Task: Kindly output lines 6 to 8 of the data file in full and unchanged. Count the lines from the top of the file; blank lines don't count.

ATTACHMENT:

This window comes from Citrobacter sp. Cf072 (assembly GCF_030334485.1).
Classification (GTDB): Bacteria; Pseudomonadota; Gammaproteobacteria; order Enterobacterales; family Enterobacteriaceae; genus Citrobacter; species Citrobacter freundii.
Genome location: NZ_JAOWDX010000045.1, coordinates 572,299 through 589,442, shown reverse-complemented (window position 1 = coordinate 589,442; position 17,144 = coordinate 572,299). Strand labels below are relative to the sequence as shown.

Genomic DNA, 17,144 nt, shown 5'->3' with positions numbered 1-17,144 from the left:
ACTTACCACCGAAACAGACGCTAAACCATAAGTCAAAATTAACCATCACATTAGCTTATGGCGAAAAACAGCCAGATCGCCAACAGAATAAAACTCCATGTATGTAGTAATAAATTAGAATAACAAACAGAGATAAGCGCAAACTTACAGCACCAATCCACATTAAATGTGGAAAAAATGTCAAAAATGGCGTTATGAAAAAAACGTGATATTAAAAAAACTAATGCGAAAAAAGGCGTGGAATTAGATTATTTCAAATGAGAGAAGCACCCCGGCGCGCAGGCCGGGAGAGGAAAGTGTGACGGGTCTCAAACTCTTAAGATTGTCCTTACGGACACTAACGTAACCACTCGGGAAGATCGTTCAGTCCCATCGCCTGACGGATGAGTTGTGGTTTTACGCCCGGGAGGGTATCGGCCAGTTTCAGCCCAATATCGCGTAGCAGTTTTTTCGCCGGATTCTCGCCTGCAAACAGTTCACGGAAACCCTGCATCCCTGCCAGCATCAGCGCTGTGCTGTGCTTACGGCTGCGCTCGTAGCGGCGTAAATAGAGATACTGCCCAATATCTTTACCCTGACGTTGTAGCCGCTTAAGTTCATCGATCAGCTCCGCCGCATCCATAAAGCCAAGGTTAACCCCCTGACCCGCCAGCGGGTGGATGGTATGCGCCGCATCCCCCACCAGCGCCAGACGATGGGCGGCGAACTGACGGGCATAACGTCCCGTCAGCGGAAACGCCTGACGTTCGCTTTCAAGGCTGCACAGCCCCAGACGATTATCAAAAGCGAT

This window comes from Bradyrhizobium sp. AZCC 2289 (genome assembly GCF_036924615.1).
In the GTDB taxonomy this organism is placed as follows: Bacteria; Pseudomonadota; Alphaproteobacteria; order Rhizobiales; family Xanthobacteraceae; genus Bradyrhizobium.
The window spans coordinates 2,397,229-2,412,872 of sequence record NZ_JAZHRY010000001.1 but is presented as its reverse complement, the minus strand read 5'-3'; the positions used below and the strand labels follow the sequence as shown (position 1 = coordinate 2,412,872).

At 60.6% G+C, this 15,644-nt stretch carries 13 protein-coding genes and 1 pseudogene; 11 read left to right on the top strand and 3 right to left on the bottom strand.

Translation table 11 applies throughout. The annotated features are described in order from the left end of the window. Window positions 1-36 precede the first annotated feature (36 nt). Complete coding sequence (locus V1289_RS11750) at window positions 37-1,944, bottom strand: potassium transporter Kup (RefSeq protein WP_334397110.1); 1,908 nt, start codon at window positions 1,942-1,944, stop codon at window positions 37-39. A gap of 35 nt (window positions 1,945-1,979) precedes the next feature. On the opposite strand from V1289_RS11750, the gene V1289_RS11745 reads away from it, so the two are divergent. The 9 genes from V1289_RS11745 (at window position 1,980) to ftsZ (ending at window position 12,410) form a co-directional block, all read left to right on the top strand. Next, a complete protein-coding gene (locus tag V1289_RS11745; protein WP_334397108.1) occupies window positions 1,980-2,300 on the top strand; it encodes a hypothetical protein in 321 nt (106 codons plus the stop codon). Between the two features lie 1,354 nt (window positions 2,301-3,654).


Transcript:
This window comes from Bradyrhizobium sp. AZCC 2289 (genome assembly GCF_036924615.1).
In the GTDB taxonomy this organism is placed as follows: Bacteria; Pseudomonadota; Alphaproteobacteria; order Rhizobiales; family Xanthobacteraceae; genus Bradyrhizobium.
The window spans coordinates 2,397,229-2,412,872 of sequence record NZ_JAZHRY010000001.1 but is presented as its reverse complement, the minus strand read 5'-3'; the positions used below and the strand labels follow the sequence as shown (position 1 = coordinate 2,412,872).